You really don’t want to weld this thing in and then have it be wrong.
There’s one last thing to attach to the frame before it is installed in the vehicle.
There is some debate on the internet about whether or not this is a good idea. Some people say that the bolts should not be welded because it adds thermal stress to them, which can make them brittle if they are cooled too quickly.
Barry has been building them like this for a really long time. No one has died yet, or even been seriously injured. While the internet rumors may be true, I’m OK with it.
The existing passenger-side seat mounting was deemed sufficient for a passenger. But I was still switching from 5- to 6-point belts, which meant more holes. Here Barry is taking Tom’s place in drilling holes in the car. Because what is a race car if not a large quantity of metal designed to have holes drilled into it?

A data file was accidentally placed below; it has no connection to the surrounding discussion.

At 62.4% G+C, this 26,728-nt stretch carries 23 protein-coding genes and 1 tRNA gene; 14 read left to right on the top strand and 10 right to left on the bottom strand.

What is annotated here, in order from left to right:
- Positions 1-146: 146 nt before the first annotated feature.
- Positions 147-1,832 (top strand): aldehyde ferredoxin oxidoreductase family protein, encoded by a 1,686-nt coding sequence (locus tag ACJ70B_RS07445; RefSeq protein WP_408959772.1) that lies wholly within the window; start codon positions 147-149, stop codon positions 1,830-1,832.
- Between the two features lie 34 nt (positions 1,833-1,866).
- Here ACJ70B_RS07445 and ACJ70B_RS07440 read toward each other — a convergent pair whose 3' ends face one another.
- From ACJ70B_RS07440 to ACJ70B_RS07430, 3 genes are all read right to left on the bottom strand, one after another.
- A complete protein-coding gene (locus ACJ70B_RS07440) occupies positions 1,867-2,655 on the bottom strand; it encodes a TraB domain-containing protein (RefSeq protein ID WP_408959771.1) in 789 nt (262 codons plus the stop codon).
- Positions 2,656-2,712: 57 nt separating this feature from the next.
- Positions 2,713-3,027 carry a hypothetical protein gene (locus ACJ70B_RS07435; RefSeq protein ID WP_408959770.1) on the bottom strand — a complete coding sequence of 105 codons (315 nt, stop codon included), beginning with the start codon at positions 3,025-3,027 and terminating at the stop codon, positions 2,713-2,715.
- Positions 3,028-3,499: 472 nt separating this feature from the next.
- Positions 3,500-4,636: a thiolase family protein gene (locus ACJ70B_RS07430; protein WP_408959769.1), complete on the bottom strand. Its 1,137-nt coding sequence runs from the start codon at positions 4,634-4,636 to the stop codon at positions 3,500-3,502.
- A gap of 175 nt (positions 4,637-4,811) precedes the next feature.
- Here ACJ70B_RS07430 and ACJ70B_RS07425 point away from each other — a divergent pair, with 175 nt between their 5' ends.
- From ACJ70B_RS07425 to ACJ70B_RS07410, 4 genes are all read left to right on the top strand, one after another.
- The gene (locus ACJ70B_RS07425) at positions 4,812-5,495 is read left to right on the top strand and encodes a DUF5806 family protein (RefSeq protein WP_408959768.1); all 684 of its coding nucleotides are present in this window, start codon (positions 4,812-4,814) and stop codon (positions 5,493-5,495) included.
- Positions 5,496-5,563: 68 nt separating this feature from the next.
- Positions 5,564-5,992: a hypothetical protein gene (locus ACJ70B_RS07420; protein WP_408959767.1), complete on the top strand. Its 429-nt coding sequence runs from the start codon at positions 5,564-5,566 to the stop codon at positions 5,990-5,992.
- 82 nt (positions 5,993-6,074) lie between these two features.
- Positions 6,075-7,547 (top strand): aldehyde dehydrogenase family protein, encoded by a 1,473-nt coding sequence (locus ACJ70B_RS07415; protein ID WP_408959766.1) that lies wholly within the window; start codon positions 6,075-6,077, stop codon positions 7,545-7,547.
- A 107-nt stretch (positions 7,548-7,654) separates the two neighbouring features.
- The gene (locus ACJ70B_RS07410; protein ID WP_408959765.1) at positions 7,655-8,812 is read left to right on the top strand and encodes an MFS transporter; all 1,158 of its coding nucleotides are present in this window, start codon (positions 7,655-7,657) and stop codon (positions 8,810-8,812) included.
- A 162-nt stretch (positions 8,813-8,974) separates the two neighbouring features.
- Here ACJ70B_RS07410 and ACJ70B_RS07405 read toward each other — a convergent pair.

It is vitally important not to simply place a nut underneath the eye bolt under the chassis. The metal of a vehicle floor is extremely thin. It is in no way designed to withstand the type of force that would be exerted by the nut pulling up against it from the eye bolt being pulled by the harness.
These FIA/SFI certified backing plates are designed explicitly with the purpose of going underneath the floor and securing belt mounting hardware. The Sabelt ones even have a little threaded hole so that you can prevent the assembly from rotating. Other safety companies make certified fender washers.
DO NOT INSTALL SUB BELTS IN THE FLOOR WITHOUT USING CERTIFIED SANDWICH PLATES.
Your life likely depends on it.